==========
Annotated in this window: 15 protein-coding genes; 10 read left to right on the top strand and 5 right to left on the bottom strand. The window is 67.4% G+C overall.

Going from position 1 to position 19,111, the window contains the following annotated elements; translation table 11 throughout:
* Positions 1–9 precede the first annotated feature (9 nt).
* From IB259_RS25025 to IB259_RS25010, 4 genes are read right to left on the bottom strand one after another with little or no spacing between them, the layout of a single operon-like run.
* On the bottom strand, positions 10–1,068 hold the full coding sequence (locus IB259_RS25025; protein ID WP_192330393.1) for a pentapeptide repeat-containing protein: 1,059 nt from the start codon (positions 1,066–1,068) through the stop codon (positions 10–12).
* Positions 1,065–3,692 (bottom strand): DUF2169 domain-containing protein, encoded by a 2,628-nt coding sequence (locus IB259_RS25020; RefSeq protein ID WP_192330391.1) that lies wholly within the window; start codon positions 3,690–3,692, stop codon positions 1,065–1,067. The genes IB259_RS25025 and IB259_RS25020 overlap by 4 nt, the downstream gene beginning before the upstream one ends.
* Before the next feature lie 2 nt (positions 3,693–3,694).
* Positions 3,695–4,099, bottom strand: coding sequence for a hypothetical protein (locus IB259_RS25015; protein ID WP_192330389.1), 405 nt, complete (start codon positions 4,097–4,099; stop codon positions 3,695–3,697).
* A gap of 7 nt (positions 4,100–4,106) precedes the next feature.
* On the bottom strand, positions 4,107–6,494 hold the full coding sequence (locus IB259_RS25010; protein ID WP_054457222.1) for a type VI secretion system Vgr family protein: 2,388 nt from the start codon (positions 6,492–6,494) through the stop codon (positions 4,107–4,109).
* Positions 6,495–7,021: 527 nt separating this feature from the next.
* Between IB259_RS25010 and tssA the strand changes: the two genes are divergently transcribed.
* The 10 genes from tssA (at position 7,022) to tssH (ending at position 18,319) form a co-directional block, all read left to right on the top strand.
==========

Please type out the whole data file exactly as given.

Annotated in this window: 15 protein-coding genes; 10 read left to right on the top strand and 5 right to left on the bottom strand. The window is 67.4% G+C overall.

Going from position 1 to position 19,111, the window contains the following annotated elements; translation table 11 throughout:
* Positions 1–9 precede the first annotated feature (9 nt).
* From IB259_RS25025 to IB259_RS25010, 4 genes are read right to left on the bottom strand one after another with little or no spacing between them, the layout of a single operon-like run.
* On the bottom strand, positions 10–1,068 hold the full coding sequence (locus IB259_RS25025; protein ID WP_192330393.1) for a pentapeptide repeat-containing protein: 1,059 nt from the start codon (positions 1,066–1,068) through the stop codon (positions 10–12).
* Positions 1,065–3,692 (bottom strand): DUF2169 domain-containing protein, encoded by a 2,628-nt coding sequence (locus IB259_RS25020; RefSeq protein ID WP_192330391.1) that lies wholly within the window; start codon positions 3,690–3,692, stop codon positions 1,065–1,067. The genes IB259_RS25025 and IB259_RS25020 overlap by 4 nt, the downstream gene beginning before the upstream one ends.
* Before the next feature lie 2 nt (positions 3,693–3,694).
* Positions 3,695–4,099, bottom strand: coding sequence for a hypothetical protein (locus IB259_RS25015; protein ID WP_192330389.1), 405 nt, complete (start codon positions 4,097–4,099; stop codon positions 3,695–3,697).
* A gap of 7 nt (positions 4,100–4,106) precedes the next feature.
* On the bottom strand, positions 4,107–6,494 hold the full coding sequence (locus IB259_RS25010; protein ID WP_054457222.1) for a type VI secretion system Vgr family protein: 2,388 nt from the start codon (positions 6,492–6,494) through the stop codon (positions 4,107–4,109).
* Positions 6,495–7,021: 527 nt separating this feature from the next.
* Between IB259_RS25010 and tssA the strand changes: the two genes are divergently transcribed.
* The 10 genes from tssA (at position 7,022) to tssH (ending at position 18,319) form a co-directional block, all read left to right on the top strand.